Murakami’s Existential Melancholy in Recent Screen Adaptations

Murakami’s Silent Years: Exploring the Impact on Contemporary Literature

A few years ago, Murakami entered a period of relative quietude. He refrained from giving interviews and releasing novels at his customary pace, despite having authored an impressive collection of 34 novels and numerous short stories over the span of four decades. Despite his recognition as one of our era’s preeminent writers, some discussions on female representation, gender roles, and character development suggest that his work aligns more closely with a bygone generation.

Let me elaborate on the aforementioned point. In many of Murakami’s books, women and sexuality serve as gateways for men to explore unfamiliar realms, namely the shadows of their existence that render their everyday lives unrecognizable. These stories often depict the silent passage of time that numbs the male protagonists, compelling them to delve into their unconsciousness for rejuvenation. How do you perceive Murakami’s female characters and their role as gatekeepers? This complex question likely contributed to the writer’s silence, distancing him from a generation that scrutinizes heteronormative narratives.

However, recent productions and adaptations of Murakami’s work are once again thrusting him into the contemporary spotlight. These endeavors delve into his customary themes of loss and subtle existential anguish, regardless of whether he consistently portrays women as sexual accomplices. Moreover, they demonstrate that the enchanting power of his prose continues to have a tranquilizing effect on readers, providing a comforting refuge from the alienation his protagonists experience, causing them to withdraw into themselves—or perhaps the reverse. One such example is “Drive my Car,” a film adaptation directed by Ryusuke Hamaguchi, which premiered in 2021.

Blind Willow, Sleeping Woman
Drive my Car (2021)

“Drive my Car” stands as arguably the most triumphant adaptation of Murakami’s work, captivating audiences with its artistic brilliance. The film received nominations for Best Director, Best Adapted Screenplay, and Best International Feature Film, establishing itself as an arthouse sensation. Hamaguchi masterfully captures the essence of Murakami’s characters, portraying them as self-contained individuals distanced from their own emotions, grappling with existential melancholy and a shared sense of the necessity to persist. In this regard, Hamaguchi faithfully depicts—perhaps even surpasses—the underlying currents of turbulence concealed beneath seemingly placid daily life, even outshining Murakami’s original short story.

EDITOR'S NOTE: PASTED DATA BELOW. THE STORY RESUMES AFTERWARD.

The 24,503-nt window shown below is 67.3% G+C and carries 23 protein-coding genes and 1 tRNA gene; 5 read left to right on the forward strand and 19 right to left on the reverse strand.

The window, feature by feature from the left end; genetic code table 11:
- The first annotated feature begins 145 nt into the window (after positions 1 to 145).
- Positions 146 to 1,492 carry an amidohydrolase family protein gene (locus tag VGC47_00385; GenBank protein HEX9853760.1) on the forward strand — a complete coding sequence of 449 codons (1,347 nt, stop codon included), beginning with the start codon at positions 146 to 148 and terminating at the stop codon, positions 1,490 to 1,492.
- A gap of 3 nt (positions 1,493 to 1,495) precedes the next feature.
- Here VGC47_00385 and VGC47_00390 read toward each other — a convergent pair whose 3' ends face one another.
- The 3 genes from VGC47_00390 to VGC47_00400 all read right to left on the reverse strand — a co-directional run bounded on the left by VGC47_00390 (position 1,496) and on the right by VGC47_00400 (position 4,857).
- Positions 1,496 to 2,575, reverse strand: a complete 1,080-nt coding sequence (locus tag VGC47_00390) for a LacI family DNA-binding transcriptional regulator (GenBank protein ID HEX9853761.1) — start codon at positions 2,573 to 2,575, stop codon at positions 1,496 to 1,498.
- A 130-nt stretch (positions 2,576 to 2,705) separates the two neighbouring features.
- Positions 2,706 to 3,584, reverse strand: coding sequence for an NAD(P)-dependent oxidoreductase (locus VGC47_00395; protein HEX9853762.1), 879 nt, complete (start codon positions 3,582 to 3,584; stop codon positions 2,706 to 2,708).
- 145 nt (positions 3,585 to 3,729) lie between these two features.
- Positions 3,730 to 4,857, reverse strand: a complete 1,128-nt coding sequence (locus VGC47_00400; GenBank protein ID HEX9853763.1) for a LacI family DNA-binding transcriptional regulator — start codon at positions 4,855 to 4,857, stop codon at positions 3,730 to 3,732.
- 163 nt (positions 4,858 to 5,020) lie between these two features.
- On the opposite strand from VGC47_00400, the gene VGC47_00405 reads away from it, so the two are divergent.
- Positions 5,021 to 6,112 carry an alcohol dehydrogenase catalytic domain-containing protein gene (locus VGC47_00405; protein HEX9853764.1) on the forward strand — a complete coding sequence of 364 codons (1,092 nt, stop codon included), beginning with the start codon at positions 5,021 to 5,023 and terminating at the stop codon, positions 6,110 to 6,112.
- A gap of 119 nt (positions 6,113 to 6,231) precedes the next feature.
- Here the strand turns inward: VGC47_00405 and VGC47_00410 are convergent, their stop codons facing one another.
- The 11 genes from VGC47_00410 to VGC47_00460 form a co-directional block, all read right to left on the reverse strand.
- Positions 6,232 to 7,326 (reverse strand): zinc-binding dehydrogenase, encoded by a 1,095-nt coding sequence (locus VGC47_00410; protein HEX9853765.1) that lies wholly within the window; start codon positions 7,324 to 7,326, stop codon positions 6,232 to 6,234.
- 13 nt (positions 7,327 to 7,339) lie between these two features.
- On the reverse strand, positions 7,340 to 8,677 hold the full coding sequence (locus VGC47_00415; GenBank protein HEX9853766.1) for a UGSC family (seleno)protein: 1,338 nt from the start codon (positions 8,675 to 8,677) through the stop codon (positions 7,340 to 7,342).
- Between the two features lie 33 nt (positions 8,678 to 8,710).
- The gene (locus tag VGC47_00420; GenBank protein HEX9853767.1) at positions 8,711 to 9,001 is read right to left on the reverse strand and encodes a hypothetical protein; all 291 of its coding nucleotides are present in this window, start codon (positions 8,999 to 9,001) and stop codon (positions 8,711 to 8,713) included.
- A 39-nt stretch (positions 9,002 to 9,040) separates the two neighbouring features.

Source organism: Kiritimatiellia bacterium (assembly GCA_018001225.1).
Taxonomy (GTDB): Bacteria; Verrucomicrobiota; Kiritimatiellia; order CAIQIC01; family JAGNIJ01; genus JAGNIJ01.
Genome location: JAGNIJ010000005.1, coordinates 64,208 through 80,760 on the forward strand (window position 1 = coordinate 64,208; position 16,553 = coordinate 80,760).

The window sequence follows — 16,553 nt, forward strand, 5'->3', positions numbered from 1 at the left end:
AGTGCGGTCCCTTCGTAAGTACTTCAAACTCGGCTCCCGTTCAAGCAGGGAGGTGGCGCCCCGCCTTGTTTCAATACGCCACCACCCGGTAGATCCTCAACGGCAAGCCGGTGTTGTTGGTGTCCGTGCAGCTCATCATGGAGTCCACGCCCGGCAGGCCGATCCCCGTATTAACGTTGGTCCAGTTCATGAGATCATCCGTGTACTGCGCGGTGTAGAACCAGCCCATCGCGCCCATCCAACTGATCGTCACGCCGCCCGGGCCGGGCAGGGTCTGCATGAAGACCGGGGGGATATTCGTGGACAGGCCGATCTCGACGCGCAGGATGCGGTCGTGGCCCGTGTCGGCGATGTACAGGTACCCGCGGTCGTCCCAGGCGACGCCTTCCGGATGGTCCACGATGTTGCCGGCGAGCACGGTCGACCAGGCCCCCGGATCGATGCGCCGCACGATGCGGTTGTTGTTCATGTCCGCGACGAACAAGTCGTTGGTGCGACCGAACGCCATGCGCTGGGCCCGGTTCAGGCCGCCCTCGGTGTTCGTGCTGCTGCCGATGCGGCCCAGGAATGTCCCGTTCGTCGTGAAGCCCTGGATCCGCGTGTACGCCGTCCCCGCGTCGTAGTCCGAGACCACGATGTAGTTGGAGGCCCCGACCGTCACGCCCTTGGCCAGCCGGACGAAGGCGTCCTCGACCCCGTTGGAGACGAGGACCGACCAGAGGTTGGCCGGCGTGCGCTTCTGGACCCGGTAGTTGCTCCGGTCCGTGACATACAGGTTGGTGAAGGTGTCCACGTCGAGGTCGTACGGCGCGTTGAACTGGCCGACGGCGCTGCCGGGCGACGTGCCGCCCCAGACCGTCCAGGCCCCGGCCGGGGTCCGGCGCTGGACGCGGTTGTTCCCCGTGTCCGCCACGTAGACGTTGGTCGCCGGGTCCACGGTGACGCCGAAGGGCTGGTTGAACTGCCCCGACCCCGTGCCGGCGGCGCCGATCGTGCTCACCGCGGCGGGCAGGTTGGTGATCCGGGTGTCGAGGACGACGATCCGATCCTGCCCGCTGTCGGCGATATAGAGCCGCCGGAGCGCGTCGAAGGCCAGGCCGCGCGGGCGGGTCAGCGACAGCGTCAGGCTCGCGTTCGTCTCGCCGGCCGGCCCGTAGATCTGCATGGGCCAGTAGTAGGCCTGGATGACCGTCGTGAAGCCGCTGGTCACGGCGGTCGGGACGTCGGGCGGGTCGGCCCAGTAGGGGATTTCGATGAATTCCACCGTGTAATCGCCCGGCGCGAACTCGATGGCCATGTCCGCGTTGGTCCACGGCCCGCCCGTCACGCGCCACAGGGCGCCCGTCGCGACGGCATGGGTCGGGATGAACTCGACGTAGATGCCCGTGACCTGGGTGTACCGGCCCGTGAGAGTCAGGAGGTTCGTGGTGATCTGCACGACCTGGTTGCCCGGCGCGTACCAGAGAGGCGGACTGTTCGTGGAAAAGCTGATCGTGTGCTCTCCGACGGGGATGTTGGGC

Hamaguchi is a contemporary poet of Japanese cinema. Through his delicate visual prose, he skillfully encapsulates the agonizing passage of time and the ostensibly passive existence of individuals, meticulously unearthing the ordinary and the “invisible.” His adaptation of Murakami’s work is truly remarkable, expanding a short story into a three-hour masterpiece that captivates viewers from beginning to end—something that even Murakami himself, who typically shies away from film adaptations of his work, acknowledges.

Beyond Hamaguchi’s “Drive my Car,” another exceptional adaptation of Murakami’s tales is Pierre Földes’s “Blind Willow, Sleeping Woman.” This animated film, drawing inspiration from various short stories across Murakami’s extensive collections, has recently garnered immense attention, despite only having been released in theaters a few weeks ago. Földes’s creation is whimsical, interweaving mundane and psychedelic experiences, and its protagonist embarks on an emotional and physical journey in search of profound human connections. This haunting cinematic experience delves into themes of grief, loss, memory, and urban alienation, set against the backdrop of the devastating Tokyo earthquake of 2011.

Blind Willow, Sleeping Woman
Blind Willow, Sleeping Woman (2022)

“Blind Willow, Sleeping Woman” is the first animated feature to adapt Murakami’s work, utilizing advanced 3D modeling techniques to capture the subtleties of his characters’ movements and gestures. The film aims to faithfully embody the surrealist style of Murakami’s literary oeuvre and the overpowering emotions that reside within his characters’ subconsciousness. Its release coincides with Murakami’s most recent novel, “The City and Its Uncertain Walls,” marking his first foray into the novel form in six years since “Killing Commendatore.”

While it is premature to gauge audience feedback, the works of Murakami and Földes hold the promise of delivering stirring and expansive experiences. It remains to be seen whether these recent creations will influence Murakami’s approach to female representation and reshape the trajectory of his artistic endeavors.